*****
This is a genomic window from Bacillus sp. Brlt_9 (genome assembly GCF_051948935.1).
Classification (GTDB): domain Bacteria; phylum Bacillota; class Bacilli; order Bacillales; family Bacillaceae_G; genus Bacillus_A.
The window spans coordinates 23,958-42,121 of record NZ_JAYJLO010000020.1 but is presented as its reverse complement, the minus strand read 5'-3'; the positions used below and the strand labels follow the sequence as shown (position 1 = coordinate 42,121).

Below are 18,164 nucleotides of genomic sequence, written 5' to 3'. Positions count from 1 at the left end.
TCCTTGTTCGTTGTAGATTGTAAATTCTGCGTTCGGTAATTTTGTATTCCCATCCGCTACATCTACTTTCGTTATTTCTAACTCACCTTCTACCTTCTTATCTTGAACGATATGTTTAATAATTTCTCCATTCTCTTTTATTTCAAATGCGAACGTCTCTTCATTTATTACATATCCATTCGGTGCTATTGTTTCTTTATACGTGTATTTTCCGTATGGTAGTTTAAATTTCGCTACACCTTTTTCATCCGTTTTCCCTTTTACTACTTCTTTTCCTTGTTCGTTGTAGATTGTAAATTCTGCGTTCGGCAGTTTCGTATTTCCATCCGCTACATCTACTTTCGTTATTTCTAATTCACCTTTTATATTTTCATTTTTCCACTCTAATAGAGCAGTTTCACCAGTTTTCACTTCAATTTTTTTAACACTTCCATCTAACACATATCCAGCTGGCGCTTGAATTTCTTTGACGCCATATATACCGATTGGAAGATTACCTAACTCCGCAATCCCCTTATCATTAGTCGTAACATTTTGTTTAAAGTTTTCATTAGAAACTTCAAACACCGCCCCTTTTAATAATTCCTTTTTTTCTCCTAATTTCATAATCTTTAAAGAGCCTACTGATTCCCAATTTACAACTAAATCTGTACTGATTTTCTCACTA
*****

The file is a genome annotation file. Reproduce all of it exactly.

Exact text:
This is a genomic window from Bacillus sp. Brlt_9 (genome assembly GCF_051948935.1).
Classification (GTDB): domain Bacteria; phylum Bacillota; class Bacilli; order Bacillales; family Bacillaceae_G; genus Bacillus_A.
The window spans coordinates 23,958-42,121 of record NZ_JAYJLO010000020.1 but is presented as its reverse complement, the minus strand read 5'-3'; the positions used below and the strand labels follow the sequence as shown (position 1 = coordinate 42,121).

Below are 18,164 nucleotides of genomic sequence, written 5' to 3'. Positions count from 1 at the left end.
TCCTTGTTCGTTGTAGATTGTAAATTCTGCGTTCGGTAATTTTGTATTCCCATCCGCTACATCTACTTTCGTTATTTCTAACTCACCTTCTACCTTCTTATCTTGAACGATATGTTTAATAATTTCTCCATTCTCTTTTATTTCAAATGCGAACGTCTCTTCATTTATTACATATCCATTCGGTGCTATTGTTTCTTTATACGTGTATTTTCCGTATGGTAGTTTAAATTTCGCTACACCTTTTTCATCCGTTTTCCCTTTTACTACTTCTTTTCCTTGTTCGTTGTAGATTGTAAATTCTGCGTTCGGCAGTTTCGTATTTCCATCCGCTACATCTACTTTCGTTATTTCTAATTCACCTTTTATATTTTCATTTTTCCACTCTAATAGAGCAGTTTCACCAGTTTTCACTTCAATTTTTTTAACACTTCCATCTAACACATATCCAGCTGGCGCTTGAATTTCTTTGACGCCATATATACCGATTGGAAGATTACCTAACTCCGCAATCCCCTTATCATTAGTCGTAACATTTTGTTTAAAGTTTTCATTAGAAACTTCAAACACCGCCCCTTTTAATAATTCCTTTTTTTCTCCTAATTTCATAATCTTTAAAGAGCCTACTGATTCCCAATTTACAACTAAATCTGTACTGATTTTCTCACTA